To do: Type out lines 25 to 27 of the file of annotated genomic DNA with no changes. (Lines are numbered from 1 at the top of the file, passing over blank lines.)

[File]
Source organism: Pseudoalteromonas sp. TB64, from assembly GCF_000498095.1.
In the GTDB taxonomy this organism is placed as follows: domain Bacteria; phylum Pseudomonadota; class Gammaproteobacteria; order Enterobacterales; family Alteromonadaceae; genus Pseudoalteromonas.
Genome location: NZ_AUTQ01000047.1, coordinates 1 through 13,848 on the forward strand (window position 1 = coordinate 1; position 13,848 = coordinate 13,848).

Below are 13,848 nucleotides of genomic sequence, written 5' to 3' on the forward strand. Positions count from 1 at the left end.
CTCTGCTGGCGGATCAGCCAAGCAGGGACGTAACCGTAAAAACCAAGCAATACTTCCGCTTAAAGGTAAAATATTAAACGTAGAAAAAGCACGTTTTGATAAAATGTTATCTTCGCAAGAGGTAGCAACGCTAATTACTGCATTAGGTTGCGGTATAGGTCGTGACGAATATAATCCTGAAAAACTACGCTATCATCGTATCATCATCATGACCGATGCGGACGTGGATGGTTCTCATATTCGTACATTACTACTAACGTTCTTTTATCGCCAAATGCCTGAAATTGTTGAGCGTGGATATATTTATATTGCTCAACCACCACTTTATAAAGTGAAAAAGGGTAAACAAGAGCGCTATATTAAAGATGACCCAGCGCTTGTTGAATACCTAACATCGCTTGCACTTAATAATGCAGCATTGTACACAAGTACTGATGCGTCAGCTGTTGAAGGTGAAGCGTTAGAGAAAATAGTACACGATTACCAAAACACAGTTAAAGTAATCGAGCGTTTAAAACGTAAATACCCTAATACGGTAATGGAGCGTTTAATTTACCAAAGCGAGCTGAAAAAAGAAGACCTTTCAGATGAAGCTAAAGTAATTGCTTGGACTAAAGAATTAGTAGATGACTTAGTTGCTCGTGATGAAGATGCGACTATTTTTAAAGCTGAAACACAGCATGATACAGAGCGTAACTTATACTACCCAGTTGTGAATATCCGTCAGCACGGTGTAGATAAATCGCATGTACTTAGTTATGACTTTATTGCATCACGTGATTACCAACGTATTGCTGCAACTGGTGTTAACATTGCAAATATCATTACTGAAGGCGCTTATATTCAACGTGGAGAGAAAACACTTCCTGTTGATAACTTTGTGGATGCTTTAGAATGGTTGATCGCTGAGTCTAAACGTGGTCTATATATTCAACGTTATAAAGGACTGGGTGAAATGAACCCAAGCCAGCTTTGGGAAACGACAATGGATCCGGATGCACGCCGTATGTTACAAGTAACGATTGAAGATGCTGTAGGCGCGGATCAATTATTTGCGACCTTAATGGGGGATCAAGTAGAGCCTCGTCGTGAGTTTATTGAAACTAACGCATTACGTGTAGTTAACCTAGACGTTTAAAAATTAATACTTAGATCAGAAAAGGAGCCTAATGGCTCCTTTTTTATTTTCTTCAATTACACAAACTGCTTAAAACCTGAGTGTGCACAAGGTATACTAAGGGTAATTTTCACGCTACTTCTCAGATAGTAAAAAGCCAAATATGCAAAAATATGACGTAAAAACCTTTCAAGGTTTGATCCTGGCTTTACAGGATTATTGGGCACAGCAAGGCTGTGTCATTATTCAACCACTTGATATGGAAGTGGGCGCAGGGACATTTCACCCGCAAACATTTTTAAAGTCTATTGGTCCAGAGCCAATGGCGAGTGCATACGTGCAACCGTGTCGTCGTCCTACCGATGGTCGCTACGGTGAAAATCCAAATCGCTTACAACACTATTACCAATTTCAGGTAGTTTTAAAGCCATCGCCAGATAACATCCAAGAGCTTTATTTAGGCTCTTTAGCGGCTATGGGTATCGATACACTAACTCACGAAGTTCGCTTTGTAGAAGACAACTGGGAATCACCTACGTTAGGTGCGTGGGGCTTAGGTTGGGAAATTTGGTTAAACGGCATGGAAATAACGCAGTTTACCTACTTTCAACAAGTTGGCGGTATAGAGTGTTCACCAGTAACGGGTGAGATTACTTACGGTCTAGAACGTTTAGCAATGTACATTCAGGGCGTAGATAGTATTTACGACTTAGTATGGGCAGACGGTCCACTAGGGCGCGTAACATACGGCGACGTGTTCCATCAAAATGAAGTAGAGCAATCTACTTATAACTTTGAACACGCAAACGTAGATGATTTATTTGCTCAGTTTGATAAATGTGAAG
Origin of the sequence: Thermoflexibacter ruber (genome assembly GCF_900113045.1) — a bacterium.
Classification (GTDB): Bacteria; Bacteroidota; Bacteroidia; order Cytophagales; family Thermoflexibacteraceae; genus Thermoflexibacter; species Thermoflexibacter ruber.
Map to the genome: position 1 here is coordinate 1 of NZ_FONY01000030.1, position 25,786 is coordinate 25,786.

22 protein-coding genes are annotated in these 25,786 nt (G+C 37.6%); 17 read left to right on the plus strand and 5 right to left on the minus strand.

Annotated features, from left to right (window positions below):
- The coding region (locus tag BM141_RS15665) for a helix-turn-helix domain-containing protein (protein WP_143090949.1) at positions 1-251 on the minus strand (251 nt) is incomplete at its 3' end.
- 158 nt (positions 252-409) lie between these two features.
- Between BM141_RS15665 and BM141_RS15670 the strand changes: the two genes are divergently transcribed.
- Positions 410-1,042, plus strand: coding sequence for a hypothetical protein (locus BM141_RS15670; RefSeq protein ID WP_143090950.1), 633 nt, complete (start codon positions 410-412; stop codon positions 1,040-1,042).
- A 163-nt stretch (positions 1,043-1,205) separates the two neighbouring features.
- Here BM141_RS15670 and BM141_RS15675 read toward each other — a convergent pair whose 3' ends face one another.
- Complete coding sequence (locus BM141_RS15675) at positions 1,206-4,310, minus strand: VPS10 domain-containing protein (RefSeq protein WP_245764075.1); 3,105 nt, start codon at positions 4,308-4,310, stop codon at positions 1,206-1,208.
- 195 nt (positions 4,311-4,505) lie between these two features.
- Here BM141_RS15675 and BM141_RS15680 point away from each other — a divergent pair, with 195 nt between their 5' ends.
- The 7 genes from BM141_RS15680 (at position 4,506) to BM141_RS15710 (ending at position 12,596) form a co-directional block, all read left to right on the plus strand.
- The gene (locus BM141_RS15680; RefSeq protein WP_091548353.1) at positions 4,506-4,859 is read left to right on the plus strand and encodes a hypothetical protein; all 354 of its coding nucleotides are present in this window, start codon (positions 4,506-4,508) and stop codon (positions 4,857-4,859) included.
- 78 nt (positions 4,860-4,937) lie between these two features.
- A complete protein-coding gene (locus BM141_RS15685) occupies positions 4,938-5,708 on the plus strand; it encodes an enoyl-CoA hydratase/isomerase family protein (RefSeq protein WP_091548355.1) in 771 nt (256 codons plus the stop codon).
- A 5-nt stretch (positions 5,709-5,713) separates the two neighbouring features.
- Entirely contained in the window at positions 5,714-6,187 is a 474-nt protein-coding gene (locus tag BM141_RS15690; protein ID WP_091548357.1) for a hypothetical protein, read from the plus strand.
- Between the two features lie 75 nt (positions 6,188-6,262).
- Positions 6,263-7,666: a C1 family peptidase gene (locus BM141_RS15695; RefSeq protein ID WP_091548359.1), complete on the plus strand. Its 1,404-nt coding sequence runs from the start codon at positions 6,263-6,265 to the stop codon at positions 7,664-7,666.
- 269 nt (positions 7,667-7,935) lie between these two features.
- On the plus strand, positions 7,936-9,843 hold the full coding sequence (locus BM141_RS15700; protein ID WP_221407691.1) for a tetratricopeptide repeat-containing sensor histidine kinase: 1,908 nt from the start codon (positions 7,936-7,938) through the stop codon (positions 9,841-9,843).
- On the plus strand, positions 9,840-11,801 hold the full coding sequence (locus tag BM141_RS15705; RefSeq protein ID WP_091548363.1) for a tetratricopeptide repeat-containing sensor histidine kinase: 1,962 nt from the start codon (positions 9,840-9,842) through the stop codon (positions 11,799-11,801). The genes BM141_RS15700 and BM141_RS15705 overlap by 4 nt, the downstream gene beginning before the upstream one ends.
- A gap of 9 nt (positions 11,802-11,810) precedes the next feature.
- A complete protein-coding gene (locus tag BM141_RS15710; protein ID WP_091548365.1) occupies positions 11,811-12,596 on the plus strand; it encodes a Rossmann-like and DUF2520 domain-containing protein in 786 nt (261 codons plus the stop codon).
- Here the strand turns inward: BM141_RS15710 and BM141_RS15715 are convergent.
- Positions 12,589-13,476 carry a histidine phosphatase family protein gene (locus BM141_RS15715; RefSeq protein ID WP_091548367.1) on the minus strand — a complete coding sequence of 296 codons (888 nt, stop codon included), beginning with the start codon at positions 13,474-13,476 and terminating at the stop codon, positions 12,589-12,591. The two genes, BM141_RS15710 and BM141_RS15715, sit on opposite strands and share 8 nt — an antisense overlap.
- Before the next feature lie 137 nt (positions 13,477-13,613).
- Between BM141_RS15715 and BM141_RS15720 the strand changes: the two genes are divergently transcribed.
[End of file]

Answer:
- Entirely contained in the window at positions 5,714-6,187 is a 474-nt protein-coding gene (locus tag BM141_RS15690; protein ID WP_091548357.1) for a hypothetical protein, read from the plus strand.
- Between the two features lie 75 nt (positions 6,188-6,262).
- Positions 6,263-7,666: a C1 family peptidase gene (locus BM141_RS15695; RefSeq protein ID WP_091548359.1), complete on the plus strand. Its 1,404-nt coding sequence runs from the start codon at positions 6,263-6,265 to the stop codon at positions 7,664-7,666.